The next day I saw Reese sat on the beach, facing the sea, playing a digeridoo. Nothing weird about that, I went over and said hi, we chatted for a while, he had brought the didgeridoo from South Africa, and he did agree with me that that was a bit of an effort, especially as he also had another digeridoo with him. He started playing, and I patiently waited five minutes for him to stop, before telling him I was going to leave. It would've been rude to leave while he was playing.

Later that evening I bumped into the guys from yorkshire, called John and Luke, and the Greman, called Christian, and I tagged along with them for the night. We also met a girl from sweden, another German guy, a guy who claimed he was from yorkshire, and his friend from Ireland who told us he was actually from Derbyshire. It was a good night, and I got on with these people better than I did with either Nick or Reese.

The final night in Arambol I met with the yorkshire guys again, John didn't want to drink, so in the end just me and Luke went to the bar, where we bumped into various characters we had already met, along with some new ones. Suddenly I started to feel ill, so I bought some water and went to bed.

I awoke at 4Am and spent most of the hours untill 8Am throwing up into a bucket. At 8Am I shakily went and bought some more water, then managed to get a bit of sleep. I don't know exactly what caused me to become sick, but a guess would be the mushroom lasagna that I had for tea the previous day. I hadn't eaten any meat, or drunk any bad water. Anyway, I was due to get a "sleeper" bus to Mumbai that evening, so I didn't eat anything all day apart from a mars bar, hoping that in remaining empty nothing could go wrong on the bus, and thankfully it didn't.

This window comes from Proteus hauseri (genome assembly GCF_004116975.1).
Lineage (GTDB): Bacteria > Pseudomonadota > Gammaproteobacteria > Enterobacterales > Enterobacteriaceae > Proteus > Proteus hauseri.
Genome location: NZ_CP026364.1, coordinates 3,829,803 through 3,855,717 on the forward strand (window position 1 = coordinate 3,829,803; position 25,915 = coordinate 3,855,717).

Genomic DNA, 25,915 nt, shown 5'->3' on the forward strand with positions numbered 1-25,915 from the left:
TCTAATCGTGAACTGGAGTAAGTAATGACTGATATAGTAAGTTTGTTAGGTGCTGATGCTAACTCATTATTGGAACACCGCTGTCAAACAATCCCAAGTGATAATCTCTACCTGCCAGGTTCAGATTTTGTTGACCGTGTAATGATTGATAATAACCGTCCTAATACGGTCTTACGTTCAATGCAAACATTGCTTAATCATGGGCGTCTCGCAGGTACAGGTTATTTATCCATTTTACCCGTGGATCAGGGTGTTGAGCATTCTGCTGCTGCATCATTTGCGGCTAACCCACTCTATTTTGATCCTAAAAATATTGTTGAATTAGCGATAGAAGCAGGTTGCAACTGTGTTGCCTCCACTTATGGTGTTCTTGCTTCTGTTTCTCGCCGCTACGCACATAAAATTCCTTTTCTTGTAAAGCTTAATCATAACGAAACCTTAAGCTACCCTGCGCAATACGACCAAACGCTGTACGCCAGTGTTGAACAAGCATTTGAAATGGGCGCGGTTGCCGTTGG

This time I was sharing a small bed with a biggish Indian fella, I tried at first to keep to my side of the bed, ready to sleep as I was still feeling unwell, however, Indian ways are different from western ways. With the German girl, if I kept to the very right hand side of my bit, she wouldn't spread out onto the bit I wasn't using, she'd stick to her side, thats what westerners do, along with waiting in orderly queues for things and letting people off trains before getting on. Indians don't do any of these things, in India, you take what you can. You get on the train and to a seat as fast as possible, you push your hand through to the front of the queue with money in it and shout your destination in order to get your train ticket first, and if the guy next to you in the small bed on the bus isn't using all his space, you use it. So he was always touching me, not like groping me with his hands, but lieing right up next to me, spreading out more everytime I manage to take up less space. Eventually I gave up, and pushed back, deciding that if we were going to sleep touching each other we were going to have the same amount of space.

I didn't sleep well.